# Shortest Path Algorithms: Dynamic Programming vs Dijkstra's algorithm

Running shortest path algorithm on a Directed Acyclic Graph (DAG) via dynamic programming which uses memoization has a runtime complexity of O(V + E) which can be verified using the following equation:

d(s,v) = min{ d(s,u) + w(u,v) }, over all vertices u->v


Now, Dijkstra's algorithm also requires the graph to be directed. And the algorithm has a runtime complexity of O(E + V.log(V)) using min priority queues and this is clearly slower than the memoized version of DP.

According to wiki:

This is asymptotically the fastest known single-source shortest-path algorithm for arbitrary directed graphs with unbounded non-negative weights.

Am I missing something here? I am just not able to digest the contradiction here..

• From what I gather the dp algorithm you describe is Bellman Ford which is slower than Dijkstra's but can handle arbitrary graphs with no negative cycles. The runtime is O(VE). Please verify you haven't muddled up your analysis. – ldog Jan 26 '15 at 6:41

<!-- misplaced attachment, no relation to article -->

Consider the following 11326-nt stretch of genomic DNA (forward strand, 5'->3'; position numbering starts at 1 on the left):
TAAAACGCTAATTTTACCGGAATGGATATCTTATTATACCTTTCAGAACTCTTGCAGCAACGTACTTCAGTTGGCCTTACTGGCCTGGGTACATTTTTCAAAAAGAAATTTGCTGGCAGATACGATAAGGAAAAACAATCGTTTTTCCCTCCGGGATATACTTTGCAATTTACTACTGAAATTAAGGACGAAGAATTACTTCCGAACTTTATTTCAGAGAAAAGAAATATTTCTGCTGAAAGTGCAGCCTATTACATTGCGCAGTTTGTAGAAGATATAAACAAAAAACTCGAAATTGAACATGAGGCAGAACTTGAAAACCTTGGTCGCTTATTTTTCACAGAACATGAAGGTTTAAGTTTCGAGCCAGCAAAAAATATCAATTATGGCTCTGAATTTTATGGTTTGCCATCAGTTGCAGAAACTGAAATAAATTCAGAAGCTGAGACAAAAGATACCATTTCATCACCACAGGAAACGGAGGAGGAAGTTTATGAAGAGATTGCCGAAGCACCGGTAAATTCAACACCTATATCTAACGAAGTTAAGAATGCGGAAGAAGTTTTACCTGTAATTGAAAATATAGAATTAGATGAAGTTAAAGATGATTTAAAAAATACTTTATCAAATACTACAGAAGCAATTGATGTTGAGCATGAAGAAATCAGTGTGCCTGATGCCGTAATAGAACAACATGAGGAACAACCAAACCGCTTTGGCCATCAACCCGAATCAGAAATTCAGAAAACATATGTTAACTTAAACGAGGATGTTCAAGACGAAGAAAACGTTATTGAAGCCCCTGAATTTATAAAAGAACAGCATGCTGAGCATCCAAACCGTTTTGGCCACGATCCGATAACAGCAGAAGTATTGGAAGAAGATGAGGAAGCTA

• No, the analysis of the DP algorithm is correct if you consider the memoization bit. Since we have only O(E) subproblems, the overall complexity will turn out to be O(E+V). – Sankalp Jan 26 '15 at 6:43
• You need to run your algorithm O(V) times in the worst case each with worst case O(E) sub problems hence the runtime of O(VE). Please see the analysis of bellman ford on Wikipedia to see what I mean. – ldog Jan 26 '15 at 6:46
• @ldog: You are barking up the wrong algorithm :D He's talking about Topological sorting, not about Bellman-Ford. – Amadan Jan 26 '15 at 6:49